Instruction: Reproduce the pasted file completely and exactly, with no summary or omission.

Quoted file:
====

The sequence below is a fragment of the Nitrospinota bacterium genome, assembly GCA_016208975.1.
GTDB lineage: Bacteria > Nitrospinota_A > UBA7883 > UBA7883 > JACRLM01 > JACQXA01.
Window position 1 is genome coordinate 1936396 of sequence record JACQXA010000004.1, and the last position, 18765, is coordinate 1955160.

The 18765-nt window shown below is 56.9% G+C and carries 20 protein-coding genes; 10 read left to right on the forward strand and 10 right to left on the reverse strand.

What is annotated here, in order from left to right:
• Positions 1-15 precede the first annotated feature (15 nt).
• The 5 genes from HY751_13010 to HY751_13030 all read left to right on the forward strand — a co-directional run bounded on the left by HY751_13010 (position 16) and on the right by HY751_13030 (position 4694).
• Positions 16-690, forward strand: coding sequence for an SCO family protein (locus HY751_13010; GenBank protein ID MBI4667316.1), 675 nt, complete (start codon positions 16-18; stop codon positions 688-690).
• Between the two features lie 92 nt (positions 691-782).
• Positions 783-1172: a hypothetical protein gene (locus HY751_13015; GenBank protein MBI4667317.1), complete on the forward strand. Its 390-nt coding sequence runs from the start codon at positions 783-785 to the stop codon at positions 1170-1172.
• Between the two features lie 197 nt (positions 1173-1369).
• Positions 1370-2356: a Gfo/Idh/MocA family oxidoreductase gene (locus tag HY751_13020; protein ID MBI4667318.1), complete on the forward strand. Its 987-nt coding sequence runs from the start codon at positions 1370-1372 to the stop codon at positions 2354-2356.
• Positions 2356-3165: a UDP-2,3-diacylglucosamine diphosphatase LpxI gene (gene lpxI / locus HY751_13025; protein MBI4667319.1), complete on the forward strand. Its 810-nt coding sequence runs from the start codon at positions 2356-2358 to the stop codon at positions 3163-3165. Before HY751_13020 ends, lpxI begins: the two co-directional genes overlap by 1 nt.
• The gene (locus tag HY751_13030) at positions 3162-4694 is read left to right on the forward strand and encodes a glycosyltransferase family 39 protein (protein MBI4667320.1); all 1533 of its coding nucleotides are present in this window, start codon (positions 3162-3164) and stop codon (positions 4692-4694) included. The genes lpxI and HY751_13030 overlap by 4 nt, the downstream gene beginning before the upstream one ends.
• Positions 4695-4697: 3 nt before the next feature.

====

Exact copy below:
The sequence below is a fragment of the Nitrospinota bacterium genome, assembly GCA_016208975.1.
GTDB lineage: Bacteria > Nitrospinota_A > UBA7883 > UBA7883 > JACRLM01 > JACQXA01.
Window position 1 is genome coordinate 1936396 of sequence record JACQXA010000004.1, and the last position, 18765, is coordinate 1955160.

The 18765-nt window shown below is 56.9% G+C and carries 20 protein-coding genes; 10 read left to right on the forward strand and 10 right to left on the reverse strand.

What is annotated here, in order from left to right:
• Positions 1-15 precede the first annotated feature (15 nt).
• The 5 genes from HY751_13010 to HY751_13030 all read left to right on the forward strand — a co-directional run bounded on the left by HY751_13010 (position 16) and on the right by HY751_13030 (position 4694).
• Positions 16-690, forward strand: coding sequence for an SCO family protein (locus HY751_13010; GenBank protein ID MBI4667316.1), 675 nt, complete (start codon positions 16-18; stop codon positions 688-690).
• Between the two features lie 92 nt (positions 691-782).
• Positions 783-1172: a hypothetical protein gene (locus HY751_13015; GenBank protein MBI4667317.1), complete on the forward strand. Its 390-nt coding sequence runs from the start codon at positions 783-785 to the stop codon at positions 1170-1172.
• Between the two features lie 197 nt (positions 1173-1369).
• Positions 1370-2356: a Gfo/Idh/MocA family oxidoreductase gene (locus tag HY751_13020; protein ID MBI4667318.1), complete on the forward strand. Its 987-nt coding sequence runs from the start codon at positions 1370-1372 to the stop codon at positions 2354-2356.
• Positions 2356-3165: a UDP-2,3-diacylglucosamine diphosphatase LpxI gene (gene lpxI / locus HY751_13025; protein MBI4667319.1), complete on the forward strand. Its 810-nt coding sequence runs from the start codon at positions 2356-2358 to the stop codon at positions 3163-3165. Before HY751_13020 ends, lpxI begins: the two co-directional genes overlap by 1 nt.
• The gene (locus tag HY751_13030) at positions 3162-4694 is read left to right on the forward strand and encodes a glycosyltransferase family 39 protein (protein MBI4667320.1); all 1533 of its coding nucleotides are present in this window, start codon (positions 3162-3164) and stop codon (positions 4692-4694) included. The genes lpxI and HY751_13030 overlap by 4 nt, the downstream gene beginning before the upstream one ends.
• Positions 4695-4697: 3 nt before the next feature.